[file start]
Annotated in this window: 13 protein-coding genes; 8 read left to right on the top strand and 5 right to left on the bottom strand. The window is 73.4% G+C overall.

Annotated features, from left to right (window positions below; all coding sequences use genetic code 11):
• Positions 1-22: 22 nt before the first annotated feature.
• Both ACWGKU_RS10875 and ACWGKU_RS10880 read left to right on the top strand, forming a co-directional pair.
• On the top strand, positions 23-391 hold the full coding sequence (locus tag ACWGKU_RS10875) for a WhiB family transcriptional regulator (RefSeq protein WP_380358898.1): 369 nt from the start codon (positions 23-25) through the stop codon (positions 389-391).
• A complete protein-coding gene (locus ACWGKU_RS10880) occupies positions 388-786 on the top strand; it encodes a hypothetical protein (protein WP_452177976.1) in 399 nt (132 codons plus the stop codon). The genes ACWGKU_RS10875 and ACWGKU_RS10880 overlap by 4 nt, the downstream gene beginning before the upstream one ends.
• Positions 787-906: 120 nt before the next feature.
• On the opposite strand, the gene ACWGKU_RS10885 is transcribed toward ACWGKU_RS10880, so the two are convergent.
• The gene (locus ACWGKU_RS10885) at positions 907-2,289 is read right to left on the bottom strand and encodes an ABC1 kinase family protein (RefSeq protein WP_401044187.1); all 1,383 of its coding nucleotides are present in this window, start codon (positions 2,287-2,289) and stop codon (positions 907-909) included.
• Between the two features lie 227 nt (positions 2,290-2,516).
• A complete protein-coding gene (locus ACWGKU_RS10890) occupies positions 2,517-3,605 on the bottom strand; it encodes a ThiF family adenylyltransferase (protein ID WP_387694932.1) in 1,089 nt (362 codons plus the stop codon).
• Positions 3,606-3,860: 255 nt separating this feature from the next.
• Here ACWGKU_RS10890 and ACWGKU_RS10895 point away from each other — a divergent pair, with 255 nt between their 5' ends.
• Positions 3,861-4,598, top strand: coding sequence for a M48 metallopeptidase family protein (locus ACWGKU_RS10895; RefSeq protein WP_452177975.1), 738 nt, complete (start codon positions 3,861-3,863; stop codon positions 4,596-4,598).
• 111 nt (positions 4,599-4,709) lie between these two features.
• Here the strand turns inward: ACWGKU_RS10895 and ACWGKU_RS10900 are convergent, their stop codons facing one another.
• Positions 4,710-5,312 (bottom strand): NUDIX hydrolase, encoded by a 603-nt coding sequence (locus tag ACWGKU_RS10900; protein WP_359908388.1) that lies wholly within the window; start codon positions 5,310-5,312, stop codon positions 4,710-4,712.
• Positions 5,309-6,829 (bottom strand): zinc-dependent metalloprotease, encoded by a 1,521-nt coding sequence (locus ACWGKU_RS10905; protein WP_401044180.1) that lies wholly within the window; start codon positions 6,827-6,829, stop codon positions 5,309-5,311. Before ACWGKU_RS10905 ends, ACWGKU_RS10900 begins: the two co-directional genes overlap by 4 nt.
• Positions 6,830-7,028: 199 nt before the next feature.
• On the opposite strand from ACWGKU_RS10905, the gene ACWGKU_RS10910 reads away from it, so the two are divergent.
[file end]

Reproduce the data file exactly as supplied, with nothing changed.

Annotated in this window: 13 protein-coding genes; 8 read left to right on the top strand and 5 right to left on the bottom strand. The window is 73.4% G+C overall.

Annotated features, from left to right (window positions below; all coding sequences use genetic code 11):
• Positions 1-22: 22 nt before the first annotated feature.
• Both ACWGKU_RS10875 and ACWGKU_RS10880 read left to right on the top strand, forming a co-directional pair.
• On the top strand, positions 23-391 hold the full coding sequence (locus tag ACWGKU_RS10875) for a WhiB family transcriptional regulator (RefSeq protein WP_380358898.1): 369 nt from the start codon (positions 23-25) through the stop codon (positions 389-391).
• A complete protein-coding gene (locus ACWGKU_RS10880) occupies positions 388-786 on the top strand; it encodes a hypothetical protein (protein WP_452177976.1) in 399 nt (132 codons plus the stop codon). The genes ACWGKU_RS10875 and ACWGKU_RS10880 overlap by 4 nt, the downstream gene beginning before the upstream one ends.
• Positions 787-906: 120 nt before the next feature.
• On the opposite strand, the gene ACWGKU_RS10885 is transcribed toward ACWGKU_RS10880, so the two are convergent.
• The gene (locus ACWGKU_RS10885) at positions 907-2,289 is read right to left on the bottom strand and encodes an ABC1 kinase family protein (RefSeq protein WP_401044187.1); all 1,383 of its coding nucleotides are present in this window, start codon (positions 2,287-2,289) and stop codon (positions 907-909) included.
• Between the two features lie 227 nt (positions 2,290-2,516).
• A complete protein-coding gene (locus ACWGKU_RS10890) occupies positions 2,517-3,605 on the bottom strand; it encodes a ThiF family adenylyltransferase (protein ID WP_387694932.1) in 1,089 nt (362 codons plus the stop codon).
• Positions 3,606-3,860: 255 nt separating this feature from the next.
• Here ACWGKU_RS10890 and ACWGKU_RS10895 point away from each other — a divergent pair, with 255 nt between their 5' ends.
• Positions 3,861-4,598, top strand: coding sequence for a M48 metallopeptidase family protein (locus ACWGKU_RS10895; RefSeq protein WP_452177975.1), 738 nt, complete (start codon positions 3,861-3,863; stop codon positions 4,596-4,598).
• 111 nt (positions 4,599-4,709) lie between these two features.
• Here the strand turns inward: ACWGKU_RS10895 and ACWGKU_RS10900 are convergent, their stop codons facing one another.
• Positions 4,710-5,312 (bottom strand): NUDIX hydrolase, encoded by a 603-nt coding sequence (locus tag ACWGKU_RS10900; protein WP_359908388.1) that lies wholly within the window; start codon positions 5,310-5,312, stop codon positions 4,710-4,712.
• Positions 5,309-6,829 (bottom strand): zinc-dependent metalloprotease, encoded by a 1,521-nt coding sequence (locus ACWGKU_RS10905; protein WP_401044180.1) that lies wholly within the window; start codon positions 6,827-6,829, stop codon positions 5,309-5,311. Before ACWGKU_RS10905 ends, ACWGKU_RS10900 begins: the two co-directional genes overlap by 4 nt.
• Positions 6,830-7,028: 199 nt before the next feature.
• On the opposite strand from ACWGKU_RS10905, the gene ACWGKU_RS10910 reads away from it, so the two are divergent.